Concerns around trafficking, forced labour and slavery (TFLS) have grown in recent years, with increasing attention being paid to TFLS within businesses' supply chains. In response, a diverse range of initiatives have been launched to address the TFLS-supply chain nexus. Seeking to map and understand this emerging field of intervention, Siobhan McGrath and Fabiola Mieres have recently completed a project documenting and analysing these initiatives as part of the DemandAT project on 'demand side measures against trafficking'.
In this video four principles for addressing TFLS in and through supply chains are recommended: 1) It is time to go ‘beyond compliance’ to responsibility for ethical supply chains; 2) Initiatives need to be enforceable and have significant consequences; 3) Genuine worker participation is critical; 4) Public regulation to protect workers’ and migrants’ rights and labour standards is crucial.
In this blog, Marjan Wijers comments on the DemandAT policy brief on the prevention of exploitation and trafficking in the sex work sector drawing on her own experience of the drafting of Article 9(5) of the UN Trafficking Protocol which she participated in as a member of the Human Rights Caucus. Discussing the origins of the demand-provision in the Protocol, she pleads for a research that offers policy makers analytical tools and data that can help clarifying debates on demand-side measures, while pleading for a return to a universal human rights approach in designing prostitution policies and legislation.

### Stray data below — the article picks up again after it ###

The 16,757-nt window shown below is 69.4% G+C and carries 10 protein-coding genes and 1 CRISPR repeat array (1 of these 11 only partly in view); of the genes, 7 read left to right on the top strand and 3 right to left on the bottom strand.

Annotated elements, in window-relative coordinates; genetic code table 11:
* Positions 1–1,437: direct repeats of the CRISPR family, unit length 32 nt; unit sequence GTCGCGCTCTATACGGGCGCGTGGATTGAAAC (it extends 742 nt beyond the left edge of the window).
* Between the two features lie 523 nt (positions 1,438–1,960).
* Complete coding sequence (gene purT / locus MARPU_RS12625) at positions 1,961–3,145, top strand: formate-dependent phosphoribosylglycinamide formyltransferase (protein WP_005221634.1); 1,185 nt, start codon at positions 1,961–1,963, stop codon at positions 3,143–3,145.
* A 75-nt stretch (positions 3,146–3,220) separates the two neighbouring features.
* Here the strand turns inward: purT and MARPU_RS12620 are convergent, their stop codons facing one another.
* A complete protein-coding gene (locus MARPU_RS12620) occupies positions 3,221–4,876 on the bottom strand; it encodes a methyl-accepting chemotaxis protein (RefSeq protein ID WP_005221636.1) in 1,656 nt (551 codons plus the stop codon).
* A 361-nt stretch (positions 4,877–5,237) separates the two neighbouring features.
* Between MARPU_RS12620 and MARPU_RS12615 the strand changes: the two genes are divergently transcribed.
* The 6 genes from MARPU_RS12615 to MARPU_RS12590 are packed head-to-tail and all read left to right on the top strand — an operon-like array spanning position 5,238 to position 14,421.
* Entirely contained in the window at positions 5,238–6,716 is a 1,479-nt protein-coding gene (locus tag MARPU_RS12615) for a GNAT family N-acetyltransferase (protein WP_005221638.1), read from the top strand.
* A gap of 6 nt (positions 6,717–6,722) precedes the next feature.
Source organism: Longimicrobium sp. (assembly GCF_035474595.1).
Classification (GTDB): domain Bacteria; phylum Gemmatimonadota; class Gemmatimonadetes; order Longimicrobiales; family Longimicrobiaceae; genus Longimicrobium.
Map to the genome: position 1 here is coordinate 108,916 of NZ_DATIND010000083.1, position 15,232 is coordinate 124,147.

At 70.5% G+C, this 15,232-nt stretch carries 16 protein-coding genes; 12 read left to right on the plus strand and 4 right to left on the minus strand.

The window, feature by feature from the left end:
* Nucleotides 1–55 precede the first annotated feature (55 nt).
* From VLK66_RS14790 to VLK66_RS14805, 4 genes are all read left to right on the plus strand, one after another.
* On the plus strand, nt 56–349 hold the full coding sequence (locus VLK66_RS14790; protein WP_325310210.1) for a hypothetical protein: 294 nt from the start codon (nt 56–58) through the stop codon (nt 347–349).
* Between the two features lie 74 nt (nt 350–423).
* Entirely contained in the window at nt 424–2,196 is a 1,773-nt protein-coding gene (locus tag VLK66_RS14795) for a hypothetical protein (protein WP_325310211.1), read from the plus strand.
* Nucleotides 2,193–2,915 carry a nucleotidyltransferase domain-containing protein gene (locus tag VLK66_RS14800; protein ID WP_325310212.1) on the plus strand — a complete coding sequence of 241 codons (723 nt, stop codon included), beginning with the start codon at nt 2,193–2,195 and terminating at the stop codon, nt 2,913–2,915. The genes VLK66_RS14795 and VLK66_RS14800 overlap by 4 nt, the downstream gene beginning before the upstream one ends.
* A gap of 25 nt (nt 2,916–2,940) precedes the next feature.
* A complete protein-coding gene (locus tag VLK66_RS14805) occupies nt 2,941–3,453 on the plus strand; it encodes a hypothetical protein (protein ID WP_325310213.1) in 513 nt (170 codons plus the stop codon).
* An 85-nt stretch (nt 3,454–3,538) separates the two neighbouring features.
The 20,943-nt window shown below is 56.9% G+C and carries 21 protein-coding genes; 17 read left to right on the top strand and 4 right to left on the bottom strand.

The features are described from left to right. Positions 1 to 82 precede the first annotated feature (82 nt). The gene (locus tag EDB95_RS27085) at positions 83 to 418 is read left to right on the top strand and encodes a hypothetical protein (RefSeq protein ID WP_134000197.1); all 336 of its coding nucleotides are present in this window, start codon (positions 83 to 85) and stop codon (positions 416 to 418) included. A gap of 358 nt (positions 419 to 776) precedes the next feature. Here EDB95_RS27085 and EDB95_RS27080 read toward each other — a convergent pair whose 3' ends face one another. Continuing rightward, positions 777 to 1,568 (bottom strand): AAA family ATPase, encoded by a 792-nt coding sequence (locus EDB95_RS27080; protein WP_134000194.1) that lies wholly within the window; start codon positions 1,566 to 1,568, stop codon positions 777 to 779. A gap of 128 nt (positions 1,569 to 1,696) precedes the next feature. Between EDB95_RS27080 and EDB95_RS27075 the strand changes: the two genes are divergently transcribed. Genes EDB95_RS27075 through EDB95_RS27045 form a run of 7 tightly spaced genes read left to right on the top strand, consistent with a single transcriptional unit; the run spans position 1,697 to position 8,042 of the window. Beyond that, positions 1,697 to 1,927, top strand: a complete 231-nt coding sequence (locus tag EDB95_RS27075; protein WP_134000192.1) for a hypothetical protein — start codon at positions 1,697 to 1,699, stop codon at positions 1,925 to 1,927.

How To Design Evaluable Anti-Trafficking Campaigns: Six Basic Steps
By Nobert Cyrus and Dita Vogel
University of Bremen
DemandAT research on campaigns found a surprising lack of evaluation of the impact of demand-side campaigns. Stressing the need to learn more about the impact of the campiagns we conduct when tackling human trafficking the project has designed this manual. It is intended as a tool to support actors in the field when designing campaigns.
Published in Psychosociological Issues in Human Resource Management this article is a re-working of DemandAT Working Paper 3. This article rehearses economic understandings of demand and the key terms to which it relates: supply, price and market. A qualitative content analysis approach is used to develop a greater understanding of the ways in which the idea of demand (and related concepts) are deployed in discussions of trafficking as related to migration, prostitution and labor policy. The analysis reveals terminological ambiguities in the way the term 'demand' is currently used in anti-trafficking debates that hamper progress in generating understanding of the mechanisms that lead to criminal forms of exploitation.